If the bottom half of your mast has pinched shut, you might consider the second method. Ease up on the downhaul and outhaul and remove the top half of the mast from the luff sleeve above the booms. See if you can slide the top half of the mast fat end down through the luff sleeve opening below the booms. Tighten the downhaul slightly. Attach the fat part of the top half of the mast next to the fat part of the bottom half by looping both with your sail tack strap. If you can only loop one, make it the fat part of the top half of the mast and reinforce this attachment with the extra line dangling from your cleated downhaul. Next, use one harness line (the one you wonıt need heading back to shore) to lash the skinny parts of the two masts together as close under the booms as possible. Slide the top half of the sail over the portion of the mast that sticks up the furthest. You may have to push the sail down toward the boom to contract the boom tie luff opening. Fold the top of the sail over the top of the makeshift mast, and tie as described above.

Broken boom

There are two solutions if only one side of the boom is broken. How good is your clew first sailing? The second solution takes a bit longer. Untie the boom and retie it with the good half on the side that allows you to hang on while heading to the shore.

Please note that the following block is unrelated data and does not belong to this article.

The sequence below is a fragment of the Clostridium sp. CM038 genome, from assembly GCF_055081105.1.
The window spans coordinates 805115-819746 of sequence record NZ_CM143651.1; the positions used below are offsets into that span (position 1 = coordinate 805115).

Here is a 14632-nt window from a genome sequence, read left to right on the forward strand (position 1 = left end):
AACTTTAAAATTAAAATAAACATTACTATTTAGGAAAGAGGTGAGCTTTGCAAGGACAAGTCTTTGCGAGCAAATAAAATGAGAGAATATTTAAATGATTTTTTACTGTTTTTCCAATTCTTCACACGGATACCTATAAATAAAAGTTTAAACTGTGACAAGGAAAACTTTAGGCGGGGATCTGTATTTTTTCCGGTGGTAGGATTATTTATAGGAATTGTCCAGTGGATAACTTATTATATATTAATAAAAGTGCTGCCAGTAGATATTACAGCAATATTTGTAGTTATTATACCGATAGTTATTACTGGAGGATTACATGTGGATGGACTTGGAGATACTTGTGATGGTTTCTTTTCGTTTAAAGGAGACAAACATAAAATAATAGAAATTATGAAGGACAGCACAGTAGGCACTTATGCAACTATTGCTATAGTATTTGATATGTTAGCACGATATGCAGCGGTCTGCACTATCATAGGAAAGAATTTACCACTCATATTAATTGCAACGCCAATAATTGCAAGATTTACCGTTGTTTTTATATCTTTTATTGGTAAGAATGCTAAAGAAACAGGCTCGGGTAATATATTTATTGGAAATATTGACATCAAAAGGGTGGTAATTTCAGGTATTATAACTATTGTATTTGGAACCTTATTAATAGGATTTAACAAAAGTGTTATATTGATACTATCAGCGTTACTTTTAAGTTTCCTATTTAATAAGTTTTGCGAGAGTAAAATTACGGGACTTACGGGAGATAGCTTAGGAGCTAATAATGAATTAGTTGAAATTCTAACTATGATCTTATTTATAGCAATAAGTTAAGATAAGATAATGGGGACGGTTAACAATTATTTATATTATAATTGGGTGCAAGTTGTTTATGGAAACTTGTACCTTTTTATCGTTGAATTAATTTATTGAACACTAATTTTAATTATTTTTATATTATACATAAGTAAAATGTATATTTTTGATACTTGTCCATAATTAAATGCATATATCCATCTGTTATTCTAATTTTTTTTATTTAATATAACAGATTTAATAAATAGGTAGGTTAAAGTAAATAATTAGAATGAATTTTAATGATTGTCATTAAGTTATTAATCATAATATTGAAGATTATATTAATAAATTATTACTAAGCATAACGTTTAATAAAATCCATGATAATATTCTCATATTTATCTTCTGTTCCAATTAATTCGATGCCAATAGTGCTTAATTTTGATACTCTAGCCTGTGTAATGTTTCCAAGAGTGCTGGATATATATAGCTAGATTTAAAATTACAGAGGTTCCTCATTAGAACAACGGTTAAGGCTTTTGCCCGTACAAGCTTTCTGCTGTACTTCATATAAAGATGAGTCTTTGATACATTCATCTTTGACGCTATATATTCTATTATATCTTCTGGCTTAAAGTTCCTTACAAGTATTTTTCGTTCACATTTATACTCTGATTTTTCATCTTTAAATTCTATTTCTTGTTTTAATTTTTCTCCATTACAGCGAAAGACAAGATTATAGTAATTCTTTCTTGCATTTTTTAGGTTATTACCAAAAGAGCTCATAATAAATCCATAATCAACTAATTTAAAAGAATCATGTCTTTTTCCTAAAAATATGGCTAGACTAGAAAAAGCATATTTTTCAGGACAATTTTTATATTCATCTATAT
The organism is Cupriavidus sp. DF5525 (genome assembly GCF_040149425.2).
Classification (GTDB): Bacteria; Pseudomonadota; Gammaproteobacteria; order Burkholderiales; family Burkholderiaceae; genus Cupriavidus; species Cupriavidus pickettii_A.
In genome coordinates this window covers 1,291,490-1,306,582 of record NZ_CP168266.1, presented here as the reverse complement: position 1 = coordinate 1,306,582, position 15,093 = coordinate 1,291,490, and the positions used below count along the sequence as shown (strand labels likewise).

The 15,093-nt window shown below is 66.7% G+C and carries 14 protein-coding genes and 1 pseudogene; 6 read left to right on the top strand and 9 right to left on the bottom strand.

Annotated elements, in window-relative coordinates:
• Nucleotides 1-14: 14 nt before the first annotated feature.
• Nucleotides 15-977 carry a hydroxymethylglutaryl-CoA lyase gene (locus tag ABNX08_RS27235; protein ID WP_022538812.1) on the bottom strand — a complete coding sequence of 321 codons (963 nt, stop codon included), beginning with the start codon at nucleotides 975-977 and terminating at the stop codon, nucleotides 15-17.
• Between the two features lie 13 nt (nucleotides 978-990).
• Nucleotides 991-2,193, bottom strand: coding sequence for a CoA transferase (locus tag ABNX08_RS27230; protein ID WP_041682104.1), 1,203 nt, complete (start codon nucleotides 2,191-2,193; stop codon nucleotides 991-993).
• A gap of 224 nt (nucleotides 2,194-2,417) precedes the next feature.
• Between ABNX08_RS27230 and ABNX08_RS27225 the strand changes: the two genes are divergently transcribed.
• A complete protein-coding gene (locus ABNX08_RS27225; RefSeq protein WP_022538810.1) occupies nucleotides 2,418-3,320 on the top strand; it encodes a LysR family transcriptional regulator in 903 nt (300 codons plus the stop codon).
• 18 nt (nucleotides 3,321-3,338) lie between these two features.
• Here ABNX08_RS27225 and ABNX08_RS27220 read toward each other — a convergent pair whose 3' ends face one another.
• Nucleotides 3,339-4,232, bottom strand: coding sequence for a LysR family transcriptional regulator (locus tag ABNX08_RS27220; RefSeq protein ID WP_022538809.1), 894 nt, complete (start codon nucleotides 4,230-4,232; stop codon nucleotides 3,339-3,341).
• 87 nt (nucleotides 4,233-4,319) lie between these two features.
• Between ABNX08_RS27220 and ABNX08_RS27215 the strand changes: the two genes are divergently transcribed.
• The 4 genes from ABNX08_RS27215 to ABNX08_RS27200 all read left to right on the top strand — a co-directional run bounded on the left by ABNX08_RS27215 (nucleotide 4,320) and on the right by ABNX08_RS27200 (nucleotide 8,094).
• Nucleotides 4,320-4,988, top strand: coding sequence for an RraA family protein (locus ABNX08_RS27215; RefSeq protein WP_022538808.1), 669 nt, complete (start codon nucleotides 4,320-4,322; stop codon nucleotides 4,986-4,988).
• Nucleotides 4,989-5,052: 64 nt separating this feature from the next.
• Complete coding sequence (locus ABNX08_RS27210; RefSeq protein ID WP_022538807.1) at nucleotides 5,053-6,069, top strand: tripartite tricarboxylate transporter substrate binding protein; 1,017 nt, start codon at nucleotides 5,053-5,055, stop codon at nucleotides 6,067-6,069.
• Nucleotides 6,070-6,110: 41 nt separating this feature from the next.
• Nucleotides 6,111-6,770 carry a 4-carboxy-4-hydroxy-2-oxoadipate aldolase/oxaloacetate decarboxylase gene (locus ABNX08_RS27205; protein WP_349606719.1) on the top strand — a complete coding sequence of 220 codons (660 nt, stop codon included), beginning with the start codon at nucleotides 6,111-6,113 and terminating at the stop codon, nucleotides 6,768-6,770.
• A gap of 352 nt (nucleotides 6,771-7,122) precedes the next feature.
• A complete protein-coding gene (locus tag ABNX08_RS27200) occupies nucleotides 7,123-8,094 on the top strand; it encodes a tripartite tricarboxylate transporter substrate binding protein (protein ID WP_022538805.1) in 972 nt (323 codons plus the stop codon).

If the entire boom breaks, you can make a rope boom from harness, inhaul, and outhaul lines. The rope boom should be the length of the sail with the fattest lines positioned to be the ones you will be holding. Tie one end to the mast where the boom head used to be. Tie the other end to the clew of the sail. Spread your arms; you will soon discover why rigid booms are important. This solution seems applicable when being towed or when the rig may be uphauled; I would like to hear how anyone has waterstarted using a rope boom.

Broken universal joint

When is the last time you took a close look at yours? Check for cracks in the rubber. Peer around that webbing. Check the integrity of the backup webbing. Make certain that the bolt holding the universal together is tight. Was a locktight preparation used?